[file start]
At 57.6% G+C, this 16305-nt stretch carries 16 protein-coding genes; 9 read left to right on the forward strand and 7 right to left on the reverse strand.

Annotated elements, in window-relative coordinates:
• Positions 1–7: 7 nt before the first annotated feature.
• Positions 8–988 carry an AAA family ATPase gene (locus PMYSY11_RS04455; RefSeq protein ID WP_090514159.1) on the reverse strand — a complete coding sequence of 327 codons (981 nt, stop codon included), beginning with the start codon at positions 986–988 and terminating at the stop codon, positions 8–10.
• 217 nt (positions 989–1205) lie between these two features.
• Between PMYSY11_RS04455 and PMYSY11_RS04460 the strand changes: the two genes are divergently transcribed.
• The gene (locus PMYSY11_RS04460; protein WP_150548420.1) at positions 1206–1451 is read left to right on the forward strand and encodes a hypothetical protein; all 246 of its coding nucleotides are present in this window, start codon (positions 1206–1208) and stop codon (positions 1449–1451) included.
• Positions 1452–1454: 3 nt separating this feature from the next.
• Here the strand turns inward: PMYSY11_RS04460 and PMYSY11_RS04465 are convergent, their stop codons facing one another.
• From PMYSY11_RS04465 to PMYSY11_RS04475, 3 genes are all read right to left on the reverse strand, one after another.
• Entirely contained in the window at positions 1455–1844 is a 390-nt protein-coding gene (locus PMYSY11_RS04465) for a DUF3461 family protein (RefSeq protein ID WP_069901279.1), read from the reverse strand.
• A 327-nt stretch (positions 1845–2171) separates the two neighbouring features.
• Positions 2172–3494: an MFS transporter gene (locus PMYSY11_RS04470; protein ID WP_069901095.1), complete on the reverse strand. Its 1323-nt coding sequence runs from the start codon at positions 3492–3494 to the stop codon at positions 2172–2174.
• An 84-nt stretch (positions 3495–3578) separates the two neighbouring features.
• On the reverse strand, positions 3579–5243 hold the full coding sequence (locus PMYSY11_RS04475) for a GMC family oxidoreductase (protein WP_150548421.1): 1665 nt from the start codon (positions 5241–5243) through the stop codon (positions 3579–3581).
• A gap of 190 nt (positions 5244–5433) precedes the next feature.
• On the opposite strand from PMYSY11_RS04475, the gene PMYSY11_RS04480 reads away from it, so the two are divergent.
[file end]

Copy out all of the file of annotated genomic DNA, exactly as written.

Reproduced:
At 57.6% G+C, this 16305-nt stretch carries 16 protein-coding genes; 9 read left to right on the forward strand and 7 right to left on the reverse strand.

Annotated elements, in window-relative coordinates:
• Positions 1–7: 7 nt before the first annotated feature.
• Positions 8–988 carry an AAA family ATPase gene (locus PMYSY11_RS04455; RefSeq protein ID WP_090514159.1) on the reverse strand — a complete coding sequence of 327 codons (981 nt, stop codon included), beginning with the start codon at positions 986–988 and terminating at the stop codon, positions 8–10.
• 217 nt (positions 989–1205) lie between these two features.
• Between PMYSY11_RS04455 and PMYSY11_RS04460 the strand changes: the two genes are divergently transcribed.
• The gene (locus PMYSY11_RS04460; protein WP_150548420.1) at positions 1206–1451 is read left to right on the forward strand and encodes a hypothetical protein; all 246 of its coding nucleotides are present in this window, start codon (positions 1206–1208) and stop codon (positions 1449–1451) included.
• Positions 1452–1454: 3 nt separating this feature from the next.
• Here the strand turns inward: PMYSY11_RS04460 and PMYSY11_RS04465 are convergent, their stop codons facing one another.
• From PMYSY11_RS04465 to PMYSY11_RS04475, 3 genes are all read right to left on the reverse strand, one after another.
• Entirely contained in the window at positions 1455–1844 is a 390-nt protein-coding gene (locus PMYSY11_RS04465) for a DUF3461 family protein (RefSeq protein ID WP_069901279.1), read from the reverse strand.
• A 327-nt stretch (positions 1845–2171) separates the two neighbouring features.
• Positions 2172–3494: an MFS transporter gene (locus PMYSY11_RS04470; protein ID WP_069901095.1), complete on the reverse strand. Its 1323-nt coding sequence runs from the start codon at positions 3492–3494 to the stop codon at positions 2172–2174.
• An 84-nt stretch (positions 3495–3578) separates the two neighbouring features.
• On the reverse strand, positions 3579–5243 hold the full coding sequence (locus PMYSY11_RS04475) for a GMC family oxidoreductase (protein WP_150548421.1): 1665 nt from the start codon (positions 5241–5243) through the stop codon (positions 3579–3581).
• A gap of 190 nt (positions 5244–5433) precedes the next feature.
• On the opposite strand from PMYSY11_RS04475, the gene PMYSY11_RS04480 reads away from it, so the two are divergent.